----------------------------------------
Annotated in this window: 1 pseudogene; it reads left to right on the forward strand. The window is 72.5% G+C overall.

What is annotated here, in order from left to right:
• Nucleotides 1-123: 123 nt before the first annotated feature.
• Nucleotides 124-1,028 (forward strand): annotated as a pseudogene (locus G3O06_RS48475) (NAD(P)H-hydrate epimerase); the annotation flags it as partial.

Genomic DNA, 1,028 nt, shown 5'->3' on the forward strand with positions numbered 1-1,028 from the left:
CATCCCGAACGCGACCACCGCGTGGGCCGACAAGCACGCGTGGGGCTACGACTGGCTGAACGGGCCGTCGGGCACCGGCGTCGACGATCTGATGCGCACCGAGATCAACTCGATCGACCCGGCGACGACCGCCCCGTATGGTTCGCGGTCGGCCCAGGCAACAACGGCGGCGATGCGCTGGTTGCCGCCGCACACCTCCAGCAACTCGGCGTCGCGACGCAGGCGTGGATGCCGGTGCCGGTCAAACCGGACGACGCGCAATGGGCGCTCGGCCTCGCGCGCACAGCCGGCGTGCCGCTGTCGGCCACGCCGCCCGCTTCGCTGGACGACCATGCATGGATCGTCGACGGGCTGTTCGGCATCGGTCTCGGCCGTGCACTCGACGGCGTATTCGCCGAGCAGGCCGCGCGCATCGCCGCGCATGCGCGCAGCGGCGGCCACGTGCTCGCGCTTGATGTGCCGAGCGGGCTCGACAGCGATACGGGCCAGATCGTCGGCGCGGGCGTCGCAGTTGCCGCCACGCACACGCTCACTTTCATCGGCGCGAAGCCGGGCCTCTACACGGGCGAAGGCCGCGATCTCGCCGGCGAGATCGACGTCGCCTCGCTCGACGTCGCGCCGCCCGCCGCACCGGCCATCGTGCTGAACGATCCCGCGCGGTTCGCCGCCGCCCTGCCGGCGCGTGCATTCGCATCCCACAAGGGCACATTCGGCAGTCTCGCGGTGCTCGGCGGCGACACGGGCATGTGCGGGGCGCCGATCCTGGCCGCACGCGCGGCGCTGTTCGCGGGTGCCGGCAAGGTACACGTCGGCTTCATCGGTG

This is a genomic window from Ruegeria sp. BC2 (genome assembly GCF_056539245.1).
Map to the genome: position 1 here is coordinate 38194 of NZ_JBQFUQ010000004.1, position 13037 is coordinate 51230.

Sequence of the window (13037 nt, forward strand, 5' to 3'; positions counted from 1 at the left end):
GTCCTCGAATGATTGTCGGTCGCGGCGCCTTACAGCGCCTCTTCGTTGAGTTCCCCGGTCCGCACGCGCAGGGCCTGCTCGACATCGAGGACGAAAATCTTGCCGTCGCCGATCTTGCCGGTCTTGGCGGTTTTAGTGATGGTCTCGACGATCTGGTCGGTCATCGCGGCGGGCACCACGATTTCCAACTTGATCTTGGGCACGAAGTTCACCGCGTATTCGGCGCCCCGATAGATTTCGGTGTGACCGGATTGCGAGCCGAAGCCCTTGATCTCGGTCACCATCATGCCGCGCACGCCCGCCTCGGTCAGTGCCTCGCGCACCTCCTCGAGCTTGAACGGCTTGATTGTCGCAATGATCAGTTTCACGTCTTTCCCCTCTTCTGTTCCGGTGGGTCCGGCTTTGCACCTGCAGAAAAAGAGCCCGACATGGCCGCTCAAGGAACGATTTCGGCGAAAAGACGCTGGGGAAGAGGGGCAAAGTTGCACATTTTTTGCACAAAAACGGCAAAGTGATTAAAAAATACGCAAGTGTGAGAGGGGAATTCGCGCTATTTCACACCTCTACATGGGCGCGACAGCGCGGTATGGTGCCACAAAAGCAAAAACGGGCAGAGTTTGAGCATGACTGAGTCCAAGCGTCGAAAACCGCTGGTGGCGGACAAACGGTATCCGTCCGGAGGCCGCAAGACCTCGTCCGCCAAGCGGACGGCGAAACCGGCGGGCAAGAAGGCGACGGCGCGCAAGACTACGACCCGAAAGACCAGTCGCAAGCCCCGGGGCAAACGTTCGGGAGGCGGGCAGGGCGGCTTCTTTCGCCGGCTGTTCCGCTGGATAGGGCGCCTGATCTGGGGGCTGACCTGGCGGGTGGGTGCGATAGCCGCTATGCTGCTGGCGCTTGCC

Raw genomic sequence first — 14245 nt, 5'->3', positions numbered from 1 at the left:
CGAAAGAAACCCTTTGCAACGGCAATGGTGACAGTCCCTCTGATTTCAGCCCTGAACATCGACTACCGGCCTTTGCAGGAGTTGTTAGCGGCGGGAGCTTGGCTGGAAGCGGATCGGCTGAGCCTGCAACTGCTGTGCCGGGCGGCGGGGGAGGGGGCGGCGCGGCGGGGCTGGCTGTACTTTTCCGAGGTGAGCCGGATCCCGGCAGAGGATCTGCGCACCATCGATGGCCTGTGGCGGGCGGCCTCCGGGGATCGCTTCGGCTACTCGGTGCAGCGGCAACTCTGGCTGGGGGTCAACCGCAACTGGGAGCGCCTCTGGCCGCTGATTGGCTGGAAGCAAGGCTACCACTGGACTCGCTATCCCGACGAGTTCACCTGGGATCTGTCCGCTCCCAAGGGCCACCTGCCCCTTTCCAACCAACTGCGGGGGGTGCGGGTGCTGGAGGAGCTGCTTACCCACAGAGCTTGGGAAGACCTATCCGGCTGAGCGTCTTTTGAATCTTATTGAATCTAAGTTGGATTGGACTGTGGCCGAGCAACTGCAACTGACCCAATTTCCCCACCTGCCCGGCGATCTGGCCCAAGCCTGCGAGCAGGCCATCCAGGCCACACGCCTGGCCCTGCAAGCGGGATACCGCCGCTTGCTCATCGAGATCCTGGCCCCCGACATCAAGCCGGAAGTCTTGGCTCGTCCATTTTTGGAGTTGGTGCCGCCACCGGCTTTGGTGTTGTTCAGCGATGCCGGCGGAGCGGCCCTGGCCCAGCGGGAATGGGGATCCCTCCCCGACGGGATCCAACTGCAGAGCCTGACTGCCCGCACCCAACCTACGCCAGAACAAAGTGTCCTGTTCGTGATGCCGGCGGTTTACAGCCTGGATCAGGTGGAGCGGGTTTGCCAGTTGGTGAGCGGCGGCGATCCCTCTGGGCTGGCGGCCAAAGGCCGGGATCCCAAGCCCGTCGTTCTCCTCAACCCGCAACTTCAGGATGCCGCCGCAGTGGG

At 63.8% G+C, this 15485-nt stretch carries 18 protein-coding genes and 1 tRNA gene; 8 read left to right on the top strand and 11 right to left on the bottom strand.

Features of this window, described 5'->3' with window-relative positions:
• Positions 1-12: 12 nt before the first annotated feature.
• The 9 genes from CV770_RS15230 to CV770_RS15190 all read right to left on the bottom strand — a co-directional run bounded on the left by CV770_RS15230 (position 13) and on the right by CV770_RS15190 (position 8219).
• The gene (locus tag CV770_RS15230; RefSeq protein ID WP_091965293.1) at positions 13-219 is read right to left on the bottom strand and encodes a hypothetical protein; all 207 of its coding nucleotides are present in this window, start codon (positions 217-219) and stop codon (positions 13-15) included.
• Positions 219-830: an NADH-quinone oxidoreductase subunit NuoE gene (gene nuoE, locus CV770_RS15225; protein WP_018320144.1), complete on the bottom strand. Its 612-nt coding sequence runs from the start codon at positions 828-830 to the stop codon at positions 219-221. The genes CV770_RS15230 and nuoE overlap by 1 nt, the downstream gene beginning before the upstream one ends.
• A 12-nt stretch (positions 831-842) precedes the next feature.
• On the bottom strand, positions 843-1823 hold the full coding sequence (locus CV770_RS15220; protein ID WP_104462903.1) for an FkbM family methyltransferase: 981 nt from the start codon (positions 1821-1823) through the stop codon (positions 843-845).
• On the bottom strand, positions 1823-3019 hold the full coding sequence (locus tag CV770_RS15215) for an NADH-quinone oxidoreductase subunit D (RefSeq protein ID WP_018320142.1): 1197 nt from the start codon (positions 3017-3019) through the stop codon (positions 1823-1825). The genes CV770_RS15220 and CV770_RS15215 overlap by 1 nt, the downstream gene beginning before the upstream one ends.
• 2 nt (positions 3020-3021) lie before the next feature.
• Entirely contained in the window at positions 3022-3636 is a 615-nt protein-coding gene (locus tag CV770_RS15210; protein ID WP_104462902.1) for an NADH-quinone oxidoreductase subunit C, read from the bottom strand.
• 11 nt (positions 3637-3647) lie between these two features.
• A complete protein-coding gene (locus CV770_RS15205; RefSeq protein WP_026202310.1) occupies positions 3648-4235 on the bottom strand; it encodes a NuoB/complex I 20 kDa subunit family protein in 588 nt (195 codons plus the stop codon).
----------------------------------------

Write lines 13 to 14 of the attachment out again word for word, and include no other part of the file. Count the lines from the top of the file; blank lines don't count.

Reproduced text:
At 63.8% G+C, this 15485-nt stretch carries 18 protein-coding genes and 1 tRNA gene; 8 read left to right on the top strand and 11 right to left on the bottom strand.

Features of this window, described 5'->3' with window-relative positions: